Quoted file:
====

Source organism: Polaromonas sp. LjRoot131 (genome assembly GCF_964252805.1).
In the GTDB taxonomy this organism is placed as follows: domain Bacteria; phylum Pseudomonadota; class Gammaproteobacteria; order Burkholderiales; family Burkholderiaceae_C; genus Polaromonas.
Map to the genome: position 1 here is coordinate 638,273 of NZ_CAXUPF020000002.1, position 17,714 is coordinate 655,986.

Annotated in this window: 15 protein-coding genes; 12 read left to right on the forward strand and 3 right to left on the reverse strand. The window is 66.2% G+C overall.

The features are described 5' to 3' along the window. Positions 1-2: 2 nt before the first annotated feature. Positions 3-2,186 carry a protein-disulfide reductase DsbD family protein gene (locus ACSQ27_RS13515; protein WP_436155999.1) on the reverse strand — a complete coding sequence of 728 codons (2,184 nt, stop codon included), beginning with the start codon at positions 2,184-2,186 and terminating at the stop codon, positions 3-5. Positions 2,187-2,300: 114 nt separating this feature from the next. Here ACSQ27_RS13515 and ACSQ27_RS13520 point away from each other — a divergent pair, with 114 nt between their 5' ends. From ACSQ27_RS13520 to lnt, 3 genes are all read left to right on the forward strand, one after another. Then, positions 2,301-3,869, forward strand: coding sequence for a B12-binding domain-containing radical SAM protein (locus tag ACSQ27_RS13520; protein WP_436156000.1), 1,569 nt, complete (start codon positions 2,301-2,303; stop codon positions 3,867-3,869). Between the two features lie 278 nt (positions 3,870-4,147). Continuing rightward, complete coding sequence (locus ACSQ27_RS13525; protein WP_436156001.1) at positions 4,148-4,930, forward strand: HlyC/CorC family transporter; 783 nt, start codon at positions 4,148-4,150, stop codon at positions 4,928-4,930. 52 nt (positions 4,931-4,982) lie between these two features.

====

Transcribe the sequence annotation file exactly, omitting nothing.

Source organism: Polaromonas sp. LjRoot131 (genome assembly GCF_964252805.1).
In the GTDB taxonomy this organism is placed as follows: domain Bacteria; phylum Pseudomonadota; class Gammaproteobacteria; order Burkholderiales; family Burkholderiaceae_C; genus Polaromonas.
Map to the genome: position 1 here is coordinate 638,273 of NZ_CAXUPF020000002.1, position 17,714 is coordinate 655,986.

Annotated in this window: 15 protein-coding genes; 12 read left to right on the forward strand and 3 right to left on the reverse strand. The window is 66.2% G+C overall.

The features are described 5' to 3' along the window. Positions 1-2: 2 nt before the first annotated feature. Positions 3-2,186 carry a protein-disulfide reductase DsbD family protein gene (locus ACSQ27_RS13515; protein WP_436155999.1) on the reverse strand — a complete coding sequence of 728 codons (2,184 nt, stop codon included), beginning with the start codon at positions 2,184-2,186 and terminating at the stop codon, positions 3-5. Positions 2,187-2,300: 114 nt separating this feature from the next. Here ACSQ27_RS13515 and ACSQ27_RS13520 point away from each other — a divergent pair, with 114 nt between their 5' ends. From ACSQ27_RS13520 to lnt, 3 genes are all read left to right on the forward strand, one after another. Then, positions 2,301-3,869, forward strand: coding sequence for a B12-binding domain-containing radical SAM protein (locus tag ACSQ27_RS13520; protein WP_436156000.1), 1,569 nt, complete (start codon positions 2,301-2,303; stop codon positions 3,867-3,869). Between the two features lie 278 nt (positions 3,870-4,147). Continuing rightward, complete coding sequence (locus ACSQ27_RS13525; protein WP_436156001.1) at positions 4,148-4,930, forward strand: HlyC/CorC family transporter; 783 nt, start codon at positions 4,148-4,150, stop codon at positions 4,928-4,930. 52 nt (positions 4,931-4,982) lie between these two features.